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Amazing Grace

  • Theater, Musicals
  • 3 out of 5 stars
  • Recommended

Time Out says

3 out of 5 stars

Bank of America Theatre. Music and lyrics by Christopher Smith. Book by Smith and Arthur Giron. Directed by Gabriel Barre. With Josh Young, Erin Mackey, Tom Hewitt, Chuck Cooper, Chris Hoch, Laiona Michelle. Running time: 2hrs 30mins; one intermission.

Theater review by Kris Vire

"Amazing" isn't the right adjective, not yet anyway, for this big new musical with Broadway intentions. "Ambitious" applies, certainly, but unfortunately "adequate" or "acceptable" would also work.

The tuner tells a portion of the life story of John Newton, the English slave trader turned abolitionist who went on to become an Anglican cleric and wrote a trove of hymns, including "Amazing Grace." As presented here, John (Tony nominee Josh Young) is a kind of prodigal son who's rejected both God and family since the death of his mother; his father consigns him to impressment in the Royal Navy, while his childhood sweetheart Mary Catlett (Erin Mackey) wonders what happened to the sweet boy who once wrote songs for her.

John nearly drowns in a shipwreck off the coast of West Africa, but is rescued by his longtime slave Thomas (Chuck Cooper); the two are then captured by a sadistic tribal princess (Harriett D. Foy) who's teamed up with the French and profits off selling her own people into slavery. John then becomes her slave—a plot point that'd be far too on-the-nose if it hadn't actually happened. While John is away at sea and later presumed dead, Mary is back home finding her own path into the nascent abolitionist movement while fighting off the advances of a smarmy army officer (Chris Hoch).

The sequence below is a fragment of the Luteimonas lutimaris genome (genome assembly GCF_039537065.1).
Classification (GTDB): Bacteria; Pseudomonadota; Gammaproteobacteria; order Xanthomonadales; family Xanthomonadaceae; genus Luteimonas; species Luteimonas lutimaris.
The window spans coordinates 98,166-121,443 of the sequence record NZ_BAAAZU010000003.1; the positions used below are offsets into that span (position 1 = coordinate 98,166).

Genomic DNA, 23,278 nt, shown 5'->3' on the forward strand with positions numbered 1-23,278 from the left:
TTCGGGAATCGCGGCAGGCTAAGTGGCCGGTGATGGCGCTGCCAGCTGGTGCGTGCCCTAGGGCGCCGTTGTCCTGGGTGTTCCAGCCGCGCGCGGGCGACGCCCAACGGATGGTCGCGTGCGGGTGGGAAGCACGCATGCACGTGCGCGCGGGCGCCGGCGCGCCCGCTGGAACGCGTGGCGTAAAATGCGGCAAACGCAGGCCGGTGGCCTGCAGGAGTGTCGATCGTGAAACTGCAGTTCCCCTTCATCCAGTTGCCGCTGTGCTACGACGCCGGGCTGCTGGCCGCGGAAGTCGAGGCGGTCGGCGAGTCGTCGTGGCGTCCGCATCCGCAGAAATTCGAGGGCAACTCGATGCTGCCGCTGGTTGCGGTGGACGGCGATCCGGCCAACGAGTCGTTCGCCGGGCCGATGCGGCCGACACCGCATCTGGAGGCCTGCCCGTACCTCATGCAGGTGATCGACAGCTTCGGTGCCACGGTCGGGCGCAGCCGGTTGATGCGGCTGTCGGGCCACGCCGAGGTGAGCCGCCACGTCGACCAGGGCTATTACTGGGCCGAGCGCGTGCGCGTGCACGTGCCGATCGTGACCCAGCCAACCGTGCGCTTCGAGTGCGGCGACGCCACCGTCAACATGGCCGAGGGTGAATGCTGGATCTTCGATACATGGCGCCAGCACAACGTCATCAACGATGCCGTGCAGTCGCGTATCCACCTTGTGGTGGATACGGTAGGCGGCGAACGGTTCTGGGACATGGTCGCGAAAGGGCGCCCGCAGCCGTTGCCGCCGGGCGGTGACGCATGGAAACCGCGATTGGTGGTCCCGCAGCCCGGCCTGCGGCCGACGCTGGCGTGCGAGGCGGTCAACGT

The piece is the brainchild of composer-lyricist Christopher Smith, a self-taught newcomer to musical theater. His score is competent, if not too memorable, and director Gabriel Barre's production is visually rather impressive, with massive Eugene Lee sets and lush costume designs by Toni-Leslie James. What Smith, Barre and book co-writer Arthur Giron need to work on is their story's emotional arc.

Young and Mackey are fiercely charismatic leads with strong chemistry, but the show's current structure keeps them in separate storylines for most of the evening. The creators need to find more ways to put them onstage at the same time.

And Young's Newton suffers from the same problem as the lead of this year's other seafaring Broadway tryout at the Bank of America Theatre, Sting and John Logan's The Last Ship: He's a rebel without a cause. We need a greater sense of what's made him so different from the boy Mary loved in order to properly care about the epiphany that saved a wretch like he.


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